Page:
Use Design Thinking to Get Customers to Buy More

by Lenwood Ross May 26th, 2020


CEOs all over the globe are trying to figure out what is next. 

Many are thinking, how do we go back? There is no going back. 

We have experienced a dramatic shock that has caused many changes. Some firms see an advantage and are accelerating into it (e.g., Facebook). For other firms, this may be the end (e.g., Hertz).

It remains to be seen whether the changes are permanent.

I think it is like resuming a friendship after there has been a significant fallout. It is never the same as it was before. 

The Big Challenge

How do CEOs know what to do? Covid-19 has not provided any answers. It has only revealed weaknesses. Many of the gaps identified.

Many will attempt to create business plans. Others will look for new products to sell.

Smaller firms are even more susceptible. 

You do not know what you do not know.

That is what I did four years ago. 

I found out as I looked for a new career in business that the premier technology firms of the 1990s and 2000s were all undergoing significant digital transformations. Digital what? Exactly.

The innovators that I knew, Microsoft, Dell, IBM, HP, and Cisco, were all transforming. Dell had just made a colossal misstep. It had bet against the cloud and was now pivoting back.

I soon realized that the technology world had changed dramatically. Many CEOs are now finding out the same thing.

The Rub

Small business has very little room for mistakes.

Many have cut their employees and done all the things they know to do.

Yet, they still have no idea how to restart their businesses.

Most economists would agree the recovery will not be quick. 

For most of us, it is like we went to sleep on Earth and woke up on Mars. What you need to survive, let alone thrive, in this environment, is different.

The Need

Most CEOs that I talk to will say, “I need to rethink my whole business.” Yet, they do not have the slightest idea of where to start.

That is where I can help.

Exactly ten years ago, Alexander Osterwalder and Yves Pigneur wrote a book called "Business Model Generation". The book’s purpose was to give the world a universal language to design new business models.

A business model is how a firm creates value and earns money for that value. Business model design is a process. Startups sometimes use it, and some large enterprises now have units that use it.

I have talked about it in previous newsletters. But other than that, you may not have heard of it.

It is not a process known by many people outside of the innovation ecosystem, especially not CEOs older than their mid-30s. 

Applying Business Model Design

Business model design starts with value proposition design.

Let us analyze Panera using two different market value concepts from opposite sides of the spectrum: product and value proposition.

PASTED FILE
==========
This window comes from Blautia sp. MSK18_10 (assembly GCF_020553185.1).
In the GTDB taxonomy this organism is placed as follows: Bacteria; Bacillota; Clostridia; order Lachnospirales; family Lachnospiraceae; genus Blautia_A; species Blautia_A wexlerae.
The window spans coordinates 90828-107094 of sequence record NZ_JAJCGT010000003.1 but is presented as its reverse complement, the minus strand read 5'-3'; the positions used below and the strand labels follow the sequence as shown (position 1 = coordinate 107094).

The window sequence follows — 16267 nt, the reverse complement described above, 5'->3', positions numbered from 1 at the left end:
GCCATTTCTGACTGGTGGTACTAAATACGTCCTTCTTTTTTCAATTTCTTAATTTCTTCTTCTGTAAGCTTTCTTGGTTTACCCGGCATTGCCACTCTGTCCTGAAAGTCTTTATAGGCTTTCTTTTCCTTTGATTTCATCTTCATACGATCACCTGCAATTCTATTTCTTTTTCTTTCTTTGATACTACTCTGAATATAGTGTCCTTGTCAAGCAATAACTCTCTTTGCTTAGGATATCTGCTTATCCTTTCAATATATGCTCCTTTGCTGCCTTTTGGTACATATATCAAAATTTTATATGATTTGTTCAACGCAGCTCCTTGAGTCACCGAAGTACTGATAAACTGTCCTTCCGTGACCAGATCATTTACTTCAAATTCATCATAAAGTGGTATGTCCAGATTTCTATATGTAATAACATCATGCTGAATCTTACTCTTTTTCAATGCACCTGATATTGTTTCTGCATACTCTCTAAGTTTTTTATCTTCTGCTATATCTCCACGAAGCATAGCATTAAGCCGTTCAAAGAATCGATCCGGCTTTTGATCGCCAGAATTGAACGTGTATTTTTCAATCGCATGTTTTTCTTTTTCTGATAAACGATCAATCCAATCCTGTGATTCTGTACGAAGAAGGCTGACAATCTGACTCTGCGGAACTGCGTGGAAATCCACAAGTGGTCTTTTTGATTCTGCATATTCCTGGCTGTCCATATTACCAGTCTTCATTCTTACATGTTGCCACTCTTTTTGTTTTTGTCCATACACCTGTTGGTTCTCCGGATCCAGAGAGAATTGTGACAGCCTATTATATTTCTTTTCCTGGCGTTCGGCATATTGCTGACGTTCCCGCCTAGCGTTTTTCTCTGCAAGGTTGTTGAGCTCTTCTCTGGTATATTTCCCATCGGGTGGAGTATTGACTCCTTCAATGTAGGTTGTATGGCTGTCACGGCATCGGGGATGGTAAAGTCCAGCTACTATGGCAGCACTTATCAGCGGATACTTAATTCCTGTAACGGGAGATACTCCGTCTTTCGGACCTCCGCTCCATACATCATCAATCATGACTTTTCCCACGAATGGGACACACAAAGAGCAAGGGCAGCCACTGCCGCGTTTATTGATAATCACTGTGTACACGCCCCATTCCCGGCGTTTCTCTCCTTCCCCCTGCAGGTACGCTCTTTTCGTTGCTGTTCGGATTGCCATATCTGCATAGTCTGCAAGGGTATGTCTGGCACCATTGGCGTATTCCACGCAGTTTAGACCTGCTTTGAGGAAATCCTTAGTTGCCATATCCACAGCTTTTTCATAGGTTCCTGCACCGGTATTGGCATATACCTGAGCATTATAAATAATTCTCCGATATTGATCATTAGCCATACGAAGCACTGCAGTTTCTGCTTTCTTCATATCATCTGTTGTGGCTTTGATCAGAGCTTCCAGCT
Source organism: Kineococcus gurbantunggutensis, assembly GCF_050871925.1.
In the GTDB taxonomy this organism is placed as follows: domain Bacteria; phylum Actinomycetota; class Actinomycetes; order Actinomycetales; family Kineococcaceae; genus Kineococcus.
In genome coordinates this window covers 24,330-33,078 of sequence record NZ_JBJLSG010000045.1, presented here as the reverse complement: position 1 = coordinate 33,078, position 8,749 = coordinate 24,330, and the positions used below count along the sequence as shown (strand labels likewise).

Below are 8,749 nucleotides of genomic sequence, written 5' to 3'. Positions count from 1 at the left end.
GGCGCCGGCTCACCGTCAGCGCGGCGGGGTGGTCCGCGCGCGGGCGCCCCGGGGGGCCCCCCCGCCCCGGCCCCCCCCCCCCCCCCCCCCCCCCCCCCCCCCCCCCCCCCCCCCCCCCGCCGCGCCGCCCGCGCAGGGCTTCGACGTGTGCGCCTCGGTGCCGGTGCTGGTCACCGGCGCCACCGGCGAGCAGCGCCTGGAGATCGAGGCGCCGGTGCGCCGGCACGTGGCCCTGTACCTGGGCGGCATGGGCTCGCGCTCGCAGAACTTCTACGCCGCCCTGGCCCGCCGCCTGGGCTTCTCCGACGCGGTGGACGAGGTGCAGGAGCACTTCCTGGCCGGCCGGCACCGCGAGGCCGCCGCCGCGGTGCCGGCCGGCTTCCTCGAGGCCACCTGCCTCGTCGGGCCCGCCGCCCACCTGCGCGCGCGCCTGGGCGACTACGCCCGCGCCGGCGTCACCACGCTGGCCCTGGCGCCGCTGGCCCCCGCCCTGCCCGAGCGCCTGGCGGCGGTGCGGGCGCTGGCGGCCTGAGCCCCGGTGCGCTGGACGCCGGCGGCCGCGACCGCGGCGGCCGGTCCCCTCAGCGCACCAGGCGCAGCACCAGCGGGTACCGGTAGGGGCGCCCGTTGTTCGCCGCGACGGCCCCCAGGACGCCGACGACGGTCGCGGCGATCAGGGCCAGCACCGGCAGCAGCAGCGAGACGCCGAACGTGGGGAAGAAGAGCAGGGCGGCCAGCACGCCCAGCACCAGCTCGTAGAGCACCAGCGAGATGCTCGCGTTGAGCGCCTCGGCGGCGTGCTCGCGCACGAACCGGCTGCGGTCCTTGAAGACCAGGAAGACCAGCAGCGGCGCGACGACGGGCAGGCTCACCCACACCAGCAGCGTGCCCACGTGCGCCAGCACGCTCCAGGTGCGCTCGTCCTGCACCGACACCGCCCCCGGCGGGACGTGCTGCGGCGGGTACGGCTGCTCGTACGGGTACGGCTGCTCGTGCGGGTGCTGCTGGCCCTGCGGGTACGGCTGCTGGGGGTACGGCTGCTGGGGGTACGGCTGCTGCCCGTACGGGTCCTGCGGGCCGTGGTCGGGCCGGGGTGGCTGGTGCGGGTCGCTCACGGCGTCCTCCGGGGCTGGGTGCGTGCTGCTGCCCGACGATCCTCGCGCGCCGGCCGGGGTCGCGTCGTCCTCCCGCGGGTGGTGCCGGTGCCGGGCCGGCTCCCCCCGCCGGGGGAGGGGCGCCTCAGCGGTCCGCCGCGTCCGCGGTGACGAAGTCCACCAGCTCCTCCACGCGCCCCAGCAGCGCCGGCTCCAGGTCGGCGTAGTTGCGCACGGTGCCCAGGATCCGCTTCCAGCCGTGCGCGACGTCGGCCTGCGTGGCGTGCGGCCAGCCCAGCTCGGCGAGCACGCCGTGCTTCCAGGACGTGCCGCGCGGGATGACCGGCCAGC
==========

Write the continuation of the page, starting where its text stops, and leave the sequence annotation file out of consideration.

Here is the marketing message for a product-based business approach applied to Panera.  

We offer salads, sandwiches, baked goods, and other specialty food items for breakfast, lunch, and dinner.

The product-based approach sounds like, “I sell [insert product here].” You see this all the time.

Value Proposition Design

We help health-conscious individuals and families eat affordably with our selection of nutritious and high-quality alternatives for breakfast, lunch, and dinner.

We see that with the product-based approach, the focus is only on the product—nothing about the customer or what the customer values are mentioned. 

With value proposition design, we can see who the customers are (i.e., health-conscious individuals and families), what they value (i.e., healthy, and nutritious food), and how Panera helps them to eat affordably based on those values.

Better Outcomes by Design

Panera has made particular products, services, and marketing choices because they focus on delivering tangible value to a target customer attempting to eat affordably. There are no high-calorie burgers on the menu.

If they were only focused on products as they try to increase revenue, they might try burgers or maybe pizza.

Their marketing would simply push more of their products, possibly some different ones.

Instead, Panera uses its sophisticated marketing automation system to customize interactions based on each customer’s profile. Its operation is responsive to make specific offers based on customer profiles. Panera does not just arbitrarily offer me salads, bread, and cookies.

Panera has launched several new digital products this year and a few during the pandemic.

  • Subscription-based coffee
  • Family meals
  • Groceries
  • Curbside Pickup

By focusing on me and what I value, they can make many digital products to offer me for relatively low cost, testing to see which offer appeals to me until I buy, and then learning from that.

None of these new products change their business model. But each creates an opportunity for new revenue and lower costs.

Without value proposition design, none of that works effectively. Smart Insights says, 50% of firms use digital marketing without a digital marketing strategy, let alone value proposition design. 

Want a business transformed to win? 

Start with value proposition and business model design.

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